The doctors in UK have warned that with the rising popularity of the online pharmaceuticals the health of the general health could be threatened.
An article published today in the online edition of the Lancet by Scientists from the Sunderland Eye Infirmary had yesterday, published an article in the online edition of the Lancet, to highlight the case of a woman who self diagnosed herself of chronic fatigue syndrome and bought drugs over the internet and ultimately damaged her vision.
AdvertisementIt was explained in the report that the woman who had no previous history of eye problems, came to the Sunderland clinic in February of this year, on taking the history she had admitted that she had been taking steroids for four years that caused cataracts in her eye requiring immediate surgery. It was reported that following this certain eye surgeons found that they could obtain almost around 1000 tablets of prednisolone, which was the steroid that the woman had taken.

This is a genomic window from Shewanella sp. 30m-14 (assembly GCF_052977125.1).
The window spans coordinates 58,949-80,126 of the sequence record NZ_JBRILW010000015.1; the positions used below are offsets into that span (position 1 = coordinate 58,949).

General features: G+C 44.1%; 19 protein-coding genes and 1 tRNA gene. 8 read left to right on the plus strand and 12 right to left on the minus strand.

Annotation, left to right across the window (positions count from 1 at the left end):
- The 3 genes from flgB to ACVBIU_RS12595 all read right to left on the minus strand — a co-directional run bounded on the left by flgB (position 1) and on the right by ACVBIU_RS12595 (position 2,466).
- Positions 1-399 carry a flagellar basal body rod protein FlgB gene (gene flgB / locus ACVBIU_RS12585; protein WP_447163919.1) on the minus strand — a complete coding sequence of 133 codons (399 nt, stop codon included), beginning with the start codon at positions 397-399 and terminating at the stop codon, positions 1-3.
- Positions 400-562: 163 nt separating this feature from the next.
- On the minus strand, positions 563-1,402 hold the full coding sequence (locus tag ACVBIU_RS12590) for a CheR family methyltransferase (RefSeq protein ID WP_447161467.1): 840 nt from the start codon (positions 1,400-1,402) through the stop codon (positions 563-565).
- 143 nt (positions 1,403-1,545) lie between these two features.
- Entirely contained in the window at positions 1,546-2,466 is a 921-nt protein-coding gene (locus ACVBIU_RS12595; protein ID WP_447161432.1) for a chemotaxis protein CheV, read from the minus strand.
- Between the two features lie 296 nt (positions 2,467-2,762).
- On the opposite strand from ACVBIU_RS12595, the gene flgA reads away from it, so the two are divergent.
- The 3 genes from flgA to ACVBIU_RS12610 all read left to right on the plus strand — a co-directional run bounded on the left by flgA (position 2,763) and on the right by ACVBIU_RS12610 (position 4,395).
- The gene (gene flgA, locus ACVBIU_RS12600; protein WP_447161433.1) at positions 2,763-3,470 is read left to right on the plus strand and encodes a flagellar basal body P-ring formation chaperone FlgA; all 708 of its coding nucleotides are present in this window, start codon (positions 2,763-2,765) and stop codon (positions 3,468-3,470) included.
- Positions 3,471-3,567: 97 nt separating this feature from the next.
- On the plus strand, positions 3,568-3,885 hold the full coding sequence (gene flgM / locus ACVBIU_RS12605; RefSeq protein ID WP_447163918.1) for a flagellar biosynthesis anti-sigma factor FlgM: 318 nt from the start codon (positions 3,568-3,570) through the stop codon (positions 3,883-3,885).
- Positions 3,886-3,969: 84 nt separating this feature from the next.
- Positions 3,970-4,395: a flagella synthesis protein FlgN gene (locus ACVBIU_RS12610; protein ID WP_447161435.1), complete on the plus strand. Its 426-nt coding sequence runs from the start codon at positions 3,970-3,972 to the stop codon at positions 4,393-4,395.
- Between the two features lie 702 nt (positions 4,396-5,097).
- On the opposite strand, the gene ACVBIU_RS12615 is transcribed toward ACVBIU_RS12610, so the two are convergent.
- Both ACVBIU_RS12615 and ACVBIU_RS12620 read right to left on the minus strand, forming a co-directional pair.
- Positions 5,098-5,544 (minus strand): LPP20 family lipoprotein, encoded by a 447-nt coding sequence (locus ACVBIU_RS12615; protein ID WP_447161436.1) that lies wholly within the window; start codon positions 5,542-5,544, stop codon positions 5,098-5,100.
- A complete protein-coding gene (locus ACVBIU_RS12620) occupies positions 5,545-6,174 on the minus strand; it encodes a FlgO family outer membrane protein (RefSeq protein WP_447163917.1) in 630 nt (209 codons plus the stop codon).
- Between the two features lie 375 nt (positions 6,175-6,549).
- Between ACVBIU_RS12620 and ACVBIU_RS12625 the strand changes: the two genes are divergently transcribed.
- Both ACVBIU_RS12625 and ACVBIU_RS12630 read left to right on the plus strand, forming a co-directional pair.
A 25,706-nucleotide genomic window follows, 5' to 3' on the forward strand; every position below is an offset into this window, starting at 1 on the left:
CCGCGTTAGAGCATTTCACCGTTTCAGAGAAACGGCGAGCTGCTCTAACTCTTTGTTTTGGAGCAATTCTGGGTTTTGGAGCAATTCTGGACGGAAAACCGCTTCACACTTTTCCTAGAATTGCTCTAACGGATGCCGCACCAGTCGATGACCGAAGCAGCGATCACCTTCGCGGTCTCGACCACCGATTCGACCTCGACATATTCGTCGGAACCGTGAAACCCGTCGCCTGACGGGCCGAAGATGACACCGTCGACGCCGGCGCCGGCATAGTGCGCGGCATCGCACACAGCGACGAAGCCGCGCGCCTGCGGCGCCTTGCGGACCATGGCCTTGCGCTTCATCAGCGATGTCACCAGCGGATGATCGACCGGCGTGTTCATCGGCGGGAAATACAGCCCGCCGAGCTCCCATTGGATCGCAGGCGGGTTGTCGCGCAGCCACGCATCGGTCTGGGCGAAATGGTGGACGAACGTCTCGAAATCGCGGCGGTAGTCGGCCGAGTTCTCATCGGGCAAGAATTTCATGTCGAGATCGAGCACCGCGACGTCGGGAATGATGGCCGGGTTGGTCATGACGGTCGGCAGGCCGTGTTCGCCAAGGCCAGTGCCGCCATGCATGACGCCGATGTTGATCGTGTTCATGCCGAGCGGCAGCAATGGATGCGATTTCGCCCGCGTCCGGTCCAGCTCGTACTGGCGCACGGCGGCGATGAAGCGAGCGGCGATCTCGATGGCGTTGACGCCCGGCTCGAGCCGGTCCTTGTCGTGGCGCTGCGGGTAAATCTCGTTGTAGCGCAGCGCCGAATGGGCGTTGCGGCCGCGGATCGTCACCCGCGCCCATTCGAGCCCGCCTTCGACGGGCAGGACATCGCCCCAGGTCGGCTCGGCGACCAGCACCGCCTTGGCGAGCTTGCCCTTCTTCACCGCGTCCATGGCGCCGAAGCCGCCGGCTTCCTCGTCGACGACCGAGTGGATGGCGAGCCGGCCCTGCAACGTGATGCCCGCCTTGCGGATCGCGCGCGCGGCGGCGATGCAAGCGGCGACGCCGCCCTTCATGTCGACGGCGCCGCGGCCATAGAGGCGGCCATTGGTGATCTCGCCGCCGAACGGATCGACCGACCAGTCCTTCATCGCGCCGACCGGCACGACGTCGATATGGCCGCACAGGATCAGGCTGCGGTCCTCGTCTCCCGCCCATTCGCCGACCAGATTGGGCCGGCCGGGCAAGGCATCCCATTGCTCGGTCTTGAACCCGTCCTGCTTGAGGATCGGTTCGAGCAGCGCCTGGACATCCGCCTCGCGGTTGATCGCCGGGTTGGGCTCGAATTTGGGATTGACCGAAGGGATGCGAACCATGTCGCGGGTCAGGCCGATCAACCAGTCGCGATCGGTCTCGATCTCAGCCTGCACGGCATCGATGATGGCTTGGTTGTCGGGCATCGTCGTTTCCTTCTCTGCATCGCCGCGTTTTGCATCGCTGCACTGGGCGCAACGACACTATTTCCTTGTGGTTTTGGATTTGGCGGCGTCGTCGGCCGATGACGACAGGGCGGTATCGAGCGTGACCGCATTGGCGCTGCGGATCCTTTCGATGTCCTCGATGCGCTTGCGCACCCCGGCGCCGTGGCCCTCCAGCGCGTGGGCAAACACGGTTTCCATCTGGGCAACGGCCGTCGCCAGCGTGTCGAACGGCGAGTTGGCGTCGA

Explaining that many drugs available were fakes and could contain ingredients that would bearing little resemblance to the medicine named on the bottle, the Sunderland team told the Lancet, that even if the patients did get the right drug, there might be a risk of unchecked side effects and dangerous interactions. They warned through the article that the GP's would have to now be more aware of the problems that could be associated due to the purchase of medication through the Internet.
The article also warns that a recent study had found that 29% of patients at a 'private residential drug treatment programme' knew that it was possible to use the Internet to acquire drugs, while 11% had used these websites to buy drugs. The authors of the article did however accept that the Internet was expanding in a relentless form that it would be difficult to control the perspective of patients seeking information. They did however conclude that it has become of important that the online availability of controlled and uncontrolled drug therapies needs to be carefully monitored.